When I was a teenager, lo those many years ago, there were not many choices when it came to Young Adult books. I remember graduating from the children's section at my local library and jumping directly to the adult section because there was nothing in between (except one set of shelves with Sweet Valley High books). As a horse-obsessed girl, I did have the Thoroughbred and Pine Hollow (the same characters as The Saddle Club series) books about the older girls and their horse adventures, but that was about it. Until I discovered two amazing authors - Meg Cabot and Sarah Dessen. [Of course I was also growing up during the era of Harry Potter, which was very important to my early years as a bookworm, but that's a story for another time.]
It was Sarah Dessen's Someone Like You that first showed me that stories about teens (girls my age at the time!) were actually worth reading. Although was lucky enough to have found several inspiring writers throughout my teenage years, Sarah Dessen stands out as one of the most important. She's been called the Queen of YA, but more than that I think she helped publishers to pay attention to stories about young women. These days her books are often shelved in the YA Romance section, but I don't see her books that way at all. Sarah Dessen writes about young girls discovering who they are and learning to love, not just boys but also their families and friends.
The most revelatory part of Dessen's storytelling is her focus on her characters' feelings - teenage girls experience just as many complex feelings as everyone else and are not weaker for it, but are able to grow stronger by facing their feelings head on. When I was younger it was so important to me to read about other girls like me, who were confused and struggling to know themselves. Sarah Dessen helped me realised that my feelings aren't frivolous or insipid, they are important to be felt and appreciated for their complexity.
For today's Before Blogging recommendations, I'm going to be sharing my three favourite books by Sarah Dessen. These are the three books I return to again and again - they hold a big part of my heart. Of course I love all of her other books as well, and I recommend each and every one. But these are the ones that have been most important to me over the years.
Someone Like You by Sarah Dessen
Published: 1998 by Viking, Reissued 2004 by Speak
Halley has always followed in the wake of her best friend, Scarlett. But when Scarlett learns that her boyfriend has been killed in a motorcycle accident, and that she's carrying his baby, she's devastated. For the first time ever, Scarlett really needs Halley. Their friendship may bend under the weight, but it'll never break--because a true friendship is a promise you keep forever.
This book is the story of a girl who is used to standing in the shadow of her best friend now trying with finding herself and struggling to help her friend through the hardest time of her life. I connected with Halley immediately when I first read this book and I continue to feel for this character to this day. This book explores female friendship with great feeling and poignancy. It's just so perfect.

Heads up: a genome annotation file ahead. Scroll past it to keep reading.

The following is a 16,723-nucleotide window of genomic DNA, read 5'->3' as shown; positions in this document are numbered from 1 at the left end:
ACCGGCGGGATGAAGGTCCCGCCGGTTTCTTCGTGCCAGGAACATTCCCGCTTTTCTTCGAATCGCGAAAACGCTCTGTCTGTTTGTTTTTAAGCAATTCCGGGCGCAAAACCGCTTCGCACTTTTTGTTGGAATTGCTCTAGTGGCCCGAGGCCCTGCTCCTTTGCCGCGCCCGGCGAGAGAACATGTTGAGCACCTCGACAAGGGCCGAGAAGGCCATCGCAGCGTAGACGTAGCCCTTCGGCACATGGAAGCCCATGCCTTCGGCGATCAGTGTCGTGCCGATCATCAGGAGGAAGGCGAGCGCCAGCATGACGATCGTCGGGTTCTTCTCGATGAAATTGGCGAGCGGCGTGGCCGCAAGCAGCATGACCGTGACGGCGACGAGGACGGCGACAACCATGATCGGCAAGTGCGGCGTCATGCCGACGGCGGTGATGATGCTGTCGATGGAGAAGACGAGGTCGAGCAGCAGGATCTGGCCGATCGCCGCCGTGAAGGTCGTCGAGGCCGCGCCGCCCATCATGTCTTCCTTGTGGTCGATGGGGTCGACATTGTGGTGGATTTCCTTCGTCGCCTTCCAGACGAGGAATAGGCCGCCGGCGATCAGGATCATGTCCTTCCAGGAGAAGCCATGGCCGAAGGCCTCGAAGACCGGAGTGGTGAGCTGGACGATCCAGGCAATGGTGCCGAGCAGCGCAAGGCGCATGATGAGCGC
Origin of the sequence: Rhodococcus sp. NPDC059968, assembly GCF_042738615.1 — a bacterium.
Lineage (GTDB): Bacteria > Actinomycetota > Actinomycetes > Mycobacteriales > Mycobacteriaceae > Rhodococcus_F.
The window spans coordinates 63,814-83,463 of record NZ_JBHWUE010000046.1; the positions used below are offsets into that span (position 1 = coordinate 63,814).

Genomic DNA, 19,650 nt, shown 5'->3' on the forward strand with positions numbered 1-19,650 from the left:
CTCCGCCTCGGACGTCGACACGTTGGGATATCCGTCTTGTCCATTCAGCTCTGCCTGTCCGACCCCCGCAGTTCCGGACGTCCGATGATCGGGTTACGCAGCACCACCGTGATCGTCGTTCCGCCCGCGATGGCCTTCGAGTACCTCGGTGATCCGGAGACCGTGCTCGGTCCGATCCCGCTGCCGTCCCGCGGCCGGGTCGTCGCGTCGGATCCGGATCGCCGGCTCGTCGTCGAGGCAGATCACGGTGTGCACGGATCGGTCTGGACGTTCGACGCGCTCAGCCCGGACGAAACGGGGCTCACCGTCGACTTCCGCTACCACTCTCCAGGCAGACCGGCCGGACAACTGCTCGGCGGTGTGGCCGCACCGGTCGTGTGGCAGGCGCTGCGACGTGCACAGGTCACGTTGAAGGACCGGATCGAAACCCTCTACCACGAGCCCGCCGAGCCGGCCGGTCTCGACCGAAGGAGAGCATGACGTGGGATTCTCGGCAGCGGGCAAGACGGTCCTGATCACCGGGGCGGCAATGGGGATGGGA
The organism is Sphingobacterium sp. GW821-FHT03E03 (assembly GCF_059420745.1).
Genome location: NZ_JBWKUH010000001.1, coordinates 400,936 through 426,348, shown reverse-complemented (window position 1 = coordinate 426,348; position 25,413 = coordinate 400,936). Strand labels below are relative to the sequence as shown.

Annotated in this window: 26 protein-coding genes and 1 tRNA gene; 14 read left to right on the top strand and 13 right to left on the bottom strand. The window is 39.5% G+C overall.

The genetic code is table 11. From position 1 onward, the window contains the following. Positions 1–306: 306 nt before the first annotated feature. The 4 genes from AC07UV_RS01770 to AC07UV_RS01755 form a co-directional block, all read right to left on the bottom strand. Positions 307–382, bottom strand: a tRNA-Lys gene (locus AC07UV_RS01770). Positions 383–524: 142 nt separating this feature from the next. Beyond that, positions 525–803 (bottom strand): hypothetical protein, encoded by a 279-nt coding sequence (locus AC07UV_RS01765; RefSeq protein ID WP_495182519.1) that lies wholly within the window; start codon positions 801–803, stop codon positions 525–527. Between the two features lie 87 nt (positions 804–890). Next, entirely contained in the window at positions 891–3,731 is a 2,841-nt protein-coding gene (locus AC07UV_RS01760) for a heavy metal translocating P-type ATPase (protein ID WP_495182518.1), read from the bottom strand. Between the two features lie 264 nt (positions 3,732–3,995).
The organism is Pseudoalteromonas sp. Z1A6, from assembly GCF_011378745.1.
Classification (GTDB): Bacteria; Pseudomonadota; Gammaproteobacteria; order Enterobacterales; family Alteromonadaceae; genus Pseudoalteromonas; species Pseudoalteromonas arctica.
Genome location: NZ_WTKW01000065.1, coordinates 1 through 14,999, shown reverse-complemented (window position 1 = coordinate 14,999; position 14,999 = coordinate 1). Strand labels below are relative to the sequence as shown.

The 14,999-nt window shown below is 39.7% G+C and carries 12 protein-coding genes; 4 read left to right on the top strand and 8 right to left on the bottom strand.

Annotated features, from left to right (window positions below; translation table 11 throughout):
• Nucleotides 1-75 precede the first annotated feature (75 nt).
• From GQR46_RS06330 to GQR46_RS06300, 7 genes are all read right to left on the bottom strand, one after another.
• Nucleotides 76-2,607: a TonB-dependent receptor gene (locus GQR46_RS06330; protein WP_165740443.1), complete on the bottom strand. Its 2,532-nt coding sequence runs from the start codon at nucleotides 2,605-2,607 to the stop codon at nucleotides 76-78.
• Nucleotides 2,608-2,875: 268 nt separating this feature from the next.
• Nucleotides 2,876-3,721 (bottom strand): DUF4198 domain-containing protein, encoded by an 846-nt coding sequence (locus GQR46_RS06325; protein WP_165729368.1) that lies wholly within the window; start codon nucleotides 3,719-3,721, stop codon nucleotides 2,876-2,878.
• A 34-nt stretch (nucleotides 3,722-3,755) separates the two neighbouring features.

Keeping the Moon
Published: 1999 by Viking, Reissued 2004 by Speak
Never underestimate the power of friendship.
When Colie goes to spend the summer at the beach, she doesn't expect much.
But Colie didn't count on meeting Morgan and Isabel.
Through them, she learns what true friendship is all about, and finally starts to realize her potential.
And that just might open the door to her first chance at love...
This is such a gem of a book. Every character is beautiful and unique. The story is one of self-discovery and self-love. It's the first of Sarah Dessen's summer books set in Colby and this version of Colby is quirky and fun, a little rough around the edges and perfect for a summer of first loves and new friendships. This is proper vintage Dessen, so wonderful.
The Truth About Forever
Published: 2004 by Viking, Reissued 2012 by Speak
Expect the unexpected.
Macy's got her whole summer carefully planned.
But her plants didn't include a job at Wish Catering. And they certainly didn't include Wes.
But Macy soon discovers that the things you expect least are sometimes the things you need most.
This is the Sarah Dessen book I find myself returning to the most. It rang so true with me when I first read it in 2004. It takes on grief and family so boldly and honestly. What makes this one especially powerful to me is the focus on the mother-daughter relationship. Dessen never shies away from tackling family in her books and creating real, complicated family relationships is one of her greatest strengths as a writer.
It's been too long since I've re-read these Sarah Dessen favourites. I may have to find a time this year to return to her books - maybe do a read-along here on the blog. If you haven't read any of Sarah Dessen's books, you should definitely change that immediately. Contemporary YA at its best, and she's been doing it for almost two decades.